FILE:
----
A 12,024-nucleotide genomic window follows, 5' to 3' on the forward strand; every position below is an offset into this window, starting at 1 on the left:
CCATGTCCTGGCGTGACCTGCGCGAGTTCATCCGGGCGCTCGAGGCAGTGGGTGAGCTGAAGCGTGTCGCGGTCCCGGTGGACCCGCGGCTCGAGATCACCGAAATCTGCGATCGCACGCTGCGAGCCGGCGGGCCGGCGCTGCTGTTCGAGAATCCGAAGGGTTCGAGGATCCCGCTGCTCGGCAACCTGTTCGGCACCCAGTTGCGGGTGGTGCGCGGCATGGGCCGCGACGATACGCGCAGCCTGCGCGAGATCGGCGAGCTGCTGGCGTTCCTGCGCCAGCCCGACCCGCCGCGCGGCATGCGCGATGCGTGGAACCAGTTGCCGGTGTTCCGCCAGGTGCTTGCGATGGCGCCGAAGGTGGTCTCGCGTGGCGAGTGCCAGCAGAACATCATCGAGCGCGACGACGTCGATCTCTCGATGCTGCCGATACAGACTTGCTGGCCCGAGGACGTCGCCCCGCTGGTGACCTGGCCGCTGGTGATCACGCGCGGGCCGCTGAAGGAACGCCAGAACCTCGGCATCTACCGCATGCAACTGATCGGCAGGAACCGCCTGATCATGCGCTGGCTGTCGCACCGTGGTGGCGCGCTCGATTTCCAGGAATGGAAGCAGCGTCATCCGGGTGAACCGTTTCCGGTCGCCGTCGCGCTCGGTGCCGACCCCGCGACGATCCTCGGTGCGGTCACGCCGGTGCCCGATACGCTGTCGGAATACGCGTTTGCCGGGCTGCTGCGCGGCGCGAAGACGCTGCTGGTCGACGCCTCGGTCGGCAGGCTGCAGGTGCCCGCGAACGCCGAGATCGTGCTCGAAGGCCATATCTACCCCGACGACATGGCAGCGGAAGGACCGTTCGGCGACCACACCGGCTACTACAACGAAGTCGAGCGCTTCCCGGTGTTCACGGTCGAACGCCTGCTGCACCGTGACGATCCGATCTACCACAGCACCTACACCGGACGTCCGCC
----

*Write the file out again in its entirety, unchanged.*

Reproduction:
A 12,024-nucleotide genomic window follows, 5' to 3' on the forward strand; every position below is an offset into this window, starting at 1 on the left:
CCATGTCCTGGCGTGACCTGCGCGAGTTCATCCGGGCGCTCGAGGCAGTGGGTGAGCTGAAGCGTGTCGCGGTCCCGGTGGACCCGCGGCTCGAGATCACCGAAATCTGCGATCGCACGCTGCGAGCCGGCGGGCCGGCGCTGCTGTTCGAGAATCCGAAGGGTTCGAGGATCCCGCTGCTCGGCAACCTGTTCGGCACCCAGTTGCGGGTGGTGCGCGGCATGGGCCGCGACGATACGCGCAGCCTGCGCGAGATCGGCGAGCTGCTGGCGTTCCTGCGCCAGCCCGACCCGCCGCGCGGCATGCGCGATGCGTGGAACCAGTTGCCGGTGTTCCGCCAGGTGCTTGCGATGGCGCCGAAGGTGGTCTCGCGTGGCGAGTGCCAGCAGAACATCATCGAGCGCGACGACGTCGATCTCTCGATGCTGCCGATACAGACTTGCTGGCCCGAGGACGTCGCCCCGCTGGTGACCTGGCCGCTGGTGATCACGCGCGGGCCGCTGAAGGAACGCCAGAACCTCGGCATCTACCGCATGCAACTGATCGGCAGGAACCGCCTGATCATGCGCTGGCTGTCGCACCGTGGTGGCGCGCTCGATTTCCAGGAATGGAAGCAGCGTCATCCGGGTGAACCGTTTCCGGTCGCCGTCGCGCTCGGTGCCGACCCCGCGACGATCCTCGGTGCGGTCACGCCGGTGCCCGATACGCTGTCGGAATACGCGTTTGCCGGGCTGCTGCGCGGCGCGAAGACGCTGCTGGTCGACGCCTCGGTCGGCAGGCTGCAGGTGCCCGCGAACGCCGAGATCGTGCTCGAAGGCCATATCTACCCCGACGACATGGCAGCGGAAGGACCGTTCGGCGACCACACCGGCTACTACAACGAAGTCGAGCGCTTCCCGGTGTTCACGGTCGAACGCCTGCTGCACCGTGACGATCCGATCTACCACAGCACCTACACCGGACGTCCGCC